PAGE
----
A large proportion of the world’s antibiotics is produced in India and China, often under frightenlinly lax environmental standards. Waste from production, including active antibiotic substances, often flows into rivers and lakes, and from there into the groundwater. This gives bacteria living in the environmen wiht plenty opportunity to develop resistances against the antibiotics. Researchers and activists fear that in this „trainging camp“, „superbugs“ can form, dangerous bacteria, against which hardly a drug can help. Infectious germs that, in the extreme case, can spread around the world..
In October the British activist organization “Changing Markets” showed that German health insurance companies also have contracts with problematic producers in India. For example, with Aurobindo, one of the largest manufacturers of cheap antibiotics. In the vicinity of an Aurobindo plant in the city of Hyderabad in Central India, the activists found numerous resistant germs in surface water.
This is the problem the online petition on the civil rights platform change.org wants to tackle. It demands: “Stop superbugs, clean your supply chains!” Almost 50.000 people have signed so far. The claim is explicitly addressed to Techniker Krankenkasse (TK), the largest health insurance company in Germany. The company has discount contracts with Aurobindo, for example concerning amoxicillin and moxifloxacin, two widespread antibiotics. Changing Markets calls on insurance companies to boycott firms like Aurobindo.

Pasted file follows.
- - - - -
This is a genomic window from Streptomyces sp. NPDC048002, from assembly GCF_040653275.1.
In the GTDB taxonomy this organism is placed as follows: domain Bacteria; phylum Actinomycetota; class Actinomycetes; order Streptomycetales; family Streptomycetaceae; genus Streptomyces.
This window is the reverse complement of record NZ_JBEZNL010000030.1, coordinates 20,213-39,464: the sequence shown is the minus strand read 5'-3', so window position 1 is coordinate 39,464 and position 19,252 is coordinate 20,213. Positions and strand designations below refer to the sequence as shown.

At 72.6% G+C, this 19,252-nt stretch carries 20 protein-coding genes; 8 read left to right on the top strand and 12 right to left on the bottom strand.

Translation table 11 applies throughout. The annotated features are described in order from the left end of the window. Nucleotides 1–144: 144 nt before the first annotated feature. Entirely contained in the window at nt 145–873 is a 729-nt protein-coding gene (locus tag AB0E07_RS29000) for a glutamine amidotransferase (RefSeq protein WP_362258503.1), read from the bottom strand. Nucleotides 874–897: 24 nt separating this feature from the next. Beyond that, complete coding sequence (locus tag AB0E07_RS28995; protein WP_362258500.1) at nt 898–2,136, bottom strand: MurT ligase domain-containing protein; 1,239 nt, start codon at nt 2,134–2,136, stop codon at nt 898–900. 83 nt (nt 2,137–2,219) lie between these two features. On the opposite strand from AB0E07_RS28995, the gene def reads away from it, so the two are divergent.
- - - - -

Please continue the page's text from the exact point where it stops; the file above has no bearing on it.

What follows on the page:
Not our work, not our problem
But, TK’s drugs come from another plant and no the one described in the report by Changing Markets, says spokesman Dennis Chytrek. Additionally, according to Chytrek, the problematic Aurobindo plant has been certified by the authorities – in late 2015, the Portuguese health authority attested to EU-compliant quality and production conditions. However, he does not know whether sewage treatment had been examined.
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In any case, TK wants to act now, Chytrek said, because the insurence company has been alarmed by the research of Changing Markets. TK now wants to clarify whether it has “legal possibilities to have the production conditions checked in the plants“.
According to the Changing Markets, other health insurance companies also have connections with Aurobindo. They, too, reject any responsibility.
DAK-Gesundheit, for example, does not produce in the problematic Aurobindo plant, but at another location, says spokeswoman Dagmar Schramm.
The AOK merely explains that “the competent supervisory authority has been informed“ after the conditions surrounding the Aurobindo plant have come to light. Says its press speaker Christine Göpner-Reinecke.
Barmer GEK also has contracts with Aurobindo — but says it has “no influence on the manufacturing process”.